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As a member of Slimming World, I use Fry Light Olive Oil spray quite a lot, and so, on a recent trip to the supermarket, I was intrigued to find a new variety displayed next to it on the shelf. It was advertised as “Fry Light Stir-Fry Spray Oil with Oriental Seasoning”, and as we do a fair bit of stir fry, I decided to give it a try.
PACKAGING & PRICE
The oil comes in a tall, predominantly black and yellow plastic 250ml bottle with a spray pump on top which is covered by a clear plastic lid emblazoned with “The Only 1 Cal Spray”. It is busily decorated with vaguely oriental symbols and fonts, which should make it easy to spot on the shelf. The product is suitable for vegetarians (it is both Vegan and Vegetarian Society approved and bears both marks on the labelling), and is wheat and MSG free and has no cholesterol. It does not need to be refrigerated and can be used up to six months after opening. I picked mine up at Tesco for £1.97 (on sale from its normal RRP of £2.39).
A BIT ABOUT THE FRY LIGHT BRAND
Fry Light is a great boon for those who want to cut down on their oil and fat intake. Most (if not all of their brands – including Salad Light) are about one calorie per spray, and for guidance, about five sprays will coat a medium sized frying pan. Its very versatile and I have used Fry Light extensively
for just about everything I used to use oil and butter for (there is a Butter flavoured spray, as well as a Sunflower Oil variety). For example, I use it to fry onions, scramble eggs, shallow fry sausages and to spray on potatoes to be baked or roasted in the oven. I generally find it acceptable for most purposes, but if you are looking for real flavour – something only quality extra virgin olive oil can deliver – Fry Light isn’t going to cut the mustard.
A BIT ABOUT STIR-FRYING
Stir-frying doesn’t need a great deal of oil, so I was dubious about the benefits of a spray oil like this one. Normally, I would pour about a teaspoon of sesame oil into a heavy based wok, and then, with the corner of a paper kitchen towel, coat the entire surface area of the wok with a thin film of oil. That’s all that’s really needed. I also add Chinese spices when cooking – such as soy sauce, ginger, sesame, garlic and five spice. The alleged benefit of this spray is that the seasoning is already in the oil, so you don’t need to add anything extra. However, what concerned me (after I bought it but before I used it) is that for stir fry to be successful, you need to heat the oil until the pan is starting to smoke a little. If you do this with an oil that has flavouring already added, you risk burning the spices. It turns out I needn’t have worried about it for reasons that will become obvious.
GIVING IT A TRY
Given my satisfaction with other Fry Light products, I was cautiously optimistic. I decided to use it to make a chicken stir fry with yellow peppers and cashew nuts, using fresh chicken breast. I sliced the chicken into thin strips and the pepper into square chunks. At this stage, I would also have thinly sliced a clove or two of garlic and a considerable amount of fresh ginger, to add to the oil shortly before putting in the chicken, followed quickly by the pepper (the nuts go in right at the end). However, as the label advised that spices had already been added, I left my soy sauce on standby and didn’t bother with ginger and garlic.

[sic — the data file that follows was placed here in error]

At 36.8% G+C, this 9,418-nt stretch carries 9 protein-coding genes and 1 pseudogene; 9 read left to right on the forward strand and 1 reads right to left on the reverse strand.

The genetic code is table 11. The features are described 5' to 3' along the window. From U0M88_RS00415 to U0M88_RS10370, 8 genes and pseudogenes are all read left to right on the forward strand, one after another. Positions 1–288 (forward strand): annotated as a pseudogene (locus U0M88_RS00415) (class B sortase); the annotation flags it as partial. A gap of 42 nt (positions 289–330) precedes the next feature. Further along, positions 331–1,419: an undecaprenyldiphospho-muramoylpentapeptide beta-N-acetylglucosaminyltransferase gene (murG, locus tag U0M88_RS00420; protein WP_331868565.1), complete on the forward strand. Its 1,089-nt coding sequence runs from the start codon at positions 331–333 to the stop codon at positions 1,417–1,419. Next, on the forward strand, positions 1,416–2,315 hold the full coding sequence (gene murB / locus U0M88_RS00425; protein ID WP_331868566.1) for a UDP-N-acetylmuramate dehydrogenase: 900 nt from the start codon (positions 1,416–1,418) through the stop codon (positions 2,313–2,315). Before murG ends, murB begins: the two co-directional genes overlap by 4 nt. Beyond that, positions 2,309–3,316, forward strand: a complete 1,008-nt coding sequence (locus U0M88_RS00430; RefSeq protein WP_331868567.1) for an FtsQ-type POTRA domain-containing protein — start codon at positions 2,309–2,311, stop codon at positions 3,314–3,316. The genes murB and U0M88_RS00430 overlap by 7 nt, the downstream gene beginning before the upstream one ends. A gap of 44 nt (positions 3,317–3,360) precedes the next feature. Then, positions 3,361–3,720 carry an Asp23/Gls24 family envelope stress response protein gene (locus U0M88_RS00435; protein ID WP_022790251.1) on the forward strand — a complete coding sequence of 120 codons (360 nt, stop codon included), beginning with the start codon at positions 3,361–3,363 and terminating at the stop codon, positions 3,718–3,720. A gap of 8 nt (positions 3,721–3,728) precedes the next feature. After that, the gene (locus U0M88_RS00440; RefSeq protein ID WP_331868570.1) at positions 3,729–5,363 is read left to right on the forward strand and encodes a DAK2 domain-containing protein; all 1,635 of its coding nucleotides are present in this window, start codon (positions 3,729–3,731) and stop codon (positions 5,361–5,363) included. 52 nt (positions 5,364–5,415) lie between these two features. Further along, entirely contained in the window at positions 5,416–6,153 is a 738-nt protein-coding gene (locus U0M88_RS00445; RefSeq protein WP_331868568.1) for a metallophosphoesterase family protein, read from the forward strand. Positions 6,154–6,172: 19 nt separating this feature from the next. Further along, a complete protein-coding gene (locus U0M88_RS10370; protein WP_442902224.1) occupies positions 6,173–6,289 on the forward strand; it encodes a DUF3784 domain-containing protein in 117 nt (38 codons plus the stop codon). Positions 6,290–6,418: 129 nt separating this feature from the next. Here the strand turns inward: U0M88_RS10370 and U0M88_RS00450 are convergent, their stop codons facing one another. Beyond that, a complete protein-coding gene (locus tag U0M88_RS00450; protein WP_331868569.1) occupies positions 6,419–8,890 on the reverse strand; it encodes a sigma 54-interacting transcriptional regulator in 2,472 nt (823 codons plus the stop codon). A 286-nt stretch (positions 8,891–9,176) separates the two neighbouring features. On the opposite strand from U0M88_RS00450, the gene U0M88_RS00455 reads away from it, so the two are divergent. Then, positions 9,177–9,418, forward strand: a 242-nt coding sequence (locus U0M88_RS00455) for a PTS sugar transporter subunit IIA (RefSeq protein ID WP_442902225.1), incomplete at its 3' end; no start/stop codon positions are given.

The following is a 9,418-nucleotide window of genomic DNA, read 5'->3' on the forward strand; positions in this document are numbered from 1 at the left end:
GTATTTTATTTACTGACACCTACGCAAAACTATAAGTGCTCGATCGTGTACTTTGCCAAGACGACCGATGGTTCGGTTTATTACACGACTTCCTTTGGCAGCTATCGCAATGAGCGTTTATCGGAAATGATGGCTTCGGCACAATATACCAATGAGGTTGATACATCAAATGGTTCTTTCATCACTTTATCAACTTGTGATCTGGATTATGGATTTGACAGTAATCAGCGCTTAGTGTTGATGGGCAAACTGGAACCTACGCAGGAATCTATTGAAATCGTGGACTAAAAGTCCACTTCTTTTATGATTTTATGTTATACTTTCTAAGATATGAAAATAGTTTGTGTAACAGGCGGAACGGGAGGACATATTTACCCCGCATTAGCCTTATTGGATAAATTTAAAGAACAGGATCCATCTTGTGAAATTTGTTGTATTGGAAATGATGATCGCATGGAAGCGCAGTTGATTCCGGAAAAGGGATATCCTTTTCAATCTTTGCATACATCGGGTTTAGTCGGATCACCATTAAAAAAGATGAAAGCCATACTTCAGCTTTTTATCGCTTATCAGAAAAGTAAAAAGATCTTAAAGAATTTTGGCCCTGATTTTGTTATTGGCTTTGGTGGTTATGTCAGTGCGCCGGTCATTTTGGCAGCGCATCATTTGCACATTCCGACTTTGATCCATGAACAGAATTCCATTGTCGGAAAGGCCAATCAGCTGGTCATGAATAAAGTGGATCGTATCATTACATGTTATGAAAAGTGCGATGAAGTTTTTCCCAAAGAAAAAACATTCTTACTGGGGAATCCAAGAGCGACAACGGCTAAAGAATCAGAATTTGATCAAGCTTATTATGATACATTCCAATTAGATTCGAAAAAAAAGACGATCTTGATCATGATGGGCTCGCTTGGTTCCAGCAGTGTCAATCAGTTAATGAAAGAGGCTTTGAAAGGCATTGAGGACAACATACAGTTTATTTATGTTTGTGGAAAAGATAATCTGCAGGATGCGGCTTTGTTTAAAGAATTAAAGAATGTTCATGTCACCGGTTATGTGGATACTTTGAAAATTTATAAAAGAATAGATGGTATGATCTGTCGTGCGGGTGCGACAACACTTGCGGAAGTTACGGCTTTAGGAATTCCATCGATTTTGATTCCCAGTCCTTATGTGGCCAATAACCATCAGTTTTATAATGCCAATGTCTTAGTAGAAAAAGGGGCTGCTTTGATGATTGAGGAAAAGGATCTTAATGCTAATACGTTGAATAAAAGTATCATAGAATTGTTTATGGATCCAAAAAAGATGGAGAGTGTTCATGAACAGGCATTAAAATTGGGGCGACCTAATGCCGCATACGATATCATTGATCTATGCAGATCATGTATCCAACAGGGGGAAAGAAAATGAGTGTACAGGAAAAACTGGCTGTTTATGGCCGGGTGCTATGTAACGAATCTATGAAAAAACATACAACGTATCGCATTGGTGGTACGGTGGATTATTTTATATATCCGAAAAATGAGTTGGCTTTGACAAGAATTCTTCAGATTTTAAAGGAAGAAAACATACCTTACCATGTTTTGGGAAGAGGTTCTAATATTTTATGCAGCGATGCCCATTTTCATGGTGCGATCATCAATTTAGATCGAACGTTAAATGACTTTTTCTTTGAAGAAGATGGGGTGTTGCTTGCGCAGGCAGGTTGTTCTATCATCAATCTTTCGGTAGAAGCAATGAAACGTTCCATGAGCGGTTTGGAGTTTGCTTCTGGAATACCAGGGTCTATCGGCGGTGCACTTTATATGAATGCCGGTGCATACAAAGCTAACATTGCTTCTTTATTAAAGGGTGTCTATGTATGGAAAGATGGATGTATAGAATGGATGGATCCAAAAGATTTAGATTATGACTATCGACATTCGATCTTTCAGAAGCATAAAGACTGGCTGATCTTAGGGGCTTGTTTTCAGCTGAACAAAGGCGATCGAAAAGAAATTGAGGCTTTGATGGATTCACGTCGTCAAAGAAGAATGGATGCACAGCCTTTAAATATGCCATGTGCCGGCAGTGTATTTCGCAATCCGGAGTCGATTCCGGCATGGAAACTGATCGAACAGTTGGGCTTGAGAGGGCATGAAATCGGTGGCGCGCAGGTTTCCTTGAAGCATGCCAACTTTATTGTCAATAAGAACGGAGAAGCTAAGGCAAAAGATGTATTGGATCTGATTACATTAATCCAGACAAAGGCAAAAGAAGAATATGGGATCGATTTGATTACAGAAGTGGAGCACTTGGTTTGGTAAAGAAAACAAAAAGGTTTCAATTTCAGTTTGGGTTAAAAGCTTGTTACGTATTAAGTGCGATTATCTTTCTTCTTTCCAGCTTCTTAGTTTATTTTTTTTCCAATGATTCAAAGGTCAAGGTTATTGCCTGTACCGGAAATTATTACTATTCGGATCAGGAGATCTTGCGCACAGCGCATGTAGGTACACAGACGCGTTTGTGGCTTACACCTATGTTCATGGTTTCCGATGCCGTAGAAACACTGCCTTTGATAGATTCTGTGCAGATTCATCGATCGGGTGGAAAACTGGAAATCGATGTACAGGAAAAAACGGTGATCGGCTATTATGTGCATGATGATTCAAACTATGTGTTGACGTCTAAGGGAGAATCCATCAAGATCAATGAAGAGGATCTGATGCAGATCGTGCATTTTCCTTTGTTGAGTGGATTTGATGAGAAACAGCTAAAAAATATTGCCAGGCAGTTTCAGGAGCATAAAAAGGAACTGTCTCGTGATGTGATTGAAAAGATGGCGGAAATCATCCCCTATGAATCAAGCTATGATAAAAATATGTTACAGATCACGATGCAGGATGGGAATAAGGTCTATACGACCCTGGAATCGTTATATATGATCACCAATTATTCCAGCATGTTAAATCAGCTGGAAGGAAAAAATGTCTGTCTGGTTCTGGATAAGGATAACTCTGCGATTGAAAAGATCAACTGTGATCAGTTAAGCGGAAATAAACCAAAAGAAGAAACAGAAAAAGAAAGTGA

The instructions advise shaking the bottle well and then spraying the unheated wok. As suggested, five pumps were enough to coat it. The oil came out a brownish yellow colour (sort of like Dijon mustard) and once the wok heated up, it dispersed well enough. I added in the rest of the ingredients and cooked as usual, only adding soy sauce (as suggested on the label).
The instructions then tell you to spray the finished dish a few times and then mix at the end of the cooking. A few observations. Firstly, it didn’t smell right at any stage – not when it was sprayed on, not when it was heated, nor at the end when on the food. Secondly, there was only the vaguest hint of ginger and garlic seasoning, and whilst this may be down to personal preference, the bitter aftertaste certainly is not. I didn’t burn the food when cooking, but it still tasted unpleasantly like burnt toast.
Given the disappointing results and the apparent waste of a perfectly good pepper and chicken breast, I thought I should take a closer look at the ingredients. Although seasoning and spices are mentioned repeatedly, there is little evidence of it in the list of ingredients. The predominant component is Vegetable Oil (49%), followed by an unspecified amount of soy sauce, water and emulsifiers. A little further down the list, after the ominous sounding E570, is the generic “flavourings”. No wonder it was so insipid. Whatever the mystery flavourings were, they were a very poor substitute for real Chinese five spice, ginger, garlic and quality soy sauce.
An unfortunate waste of both time and money (even at the sale price), and a good reminder that the time invested in the use of real, fresh ingredients will reward you with real taste. The calorie savings in using this product as opposed to real sesame oil, sparingly used, is negligible compared to the massive sacrifice in taste. It seems to me that they have got the balance of this product completely wrong. The fact that the bottle itself can’t be usefully recycled rounds out the list of its completely un-redeeming features. the only reason its gets one star is because Ciao won't let me choose "none". Steer clear.
I've got the full fat version of this and I'm not impressed - the pump 'coughs' a load of oil out in one concentrated area, rather than the fine mist I was hoping for - sounds like the diet version fairs no better!
retireduser 14.06.2009 05:06
Will be avoiding this then! Great review.
suehome 10.06.2009 22:47
Sounds horrid, thanks for the heads up.........Sue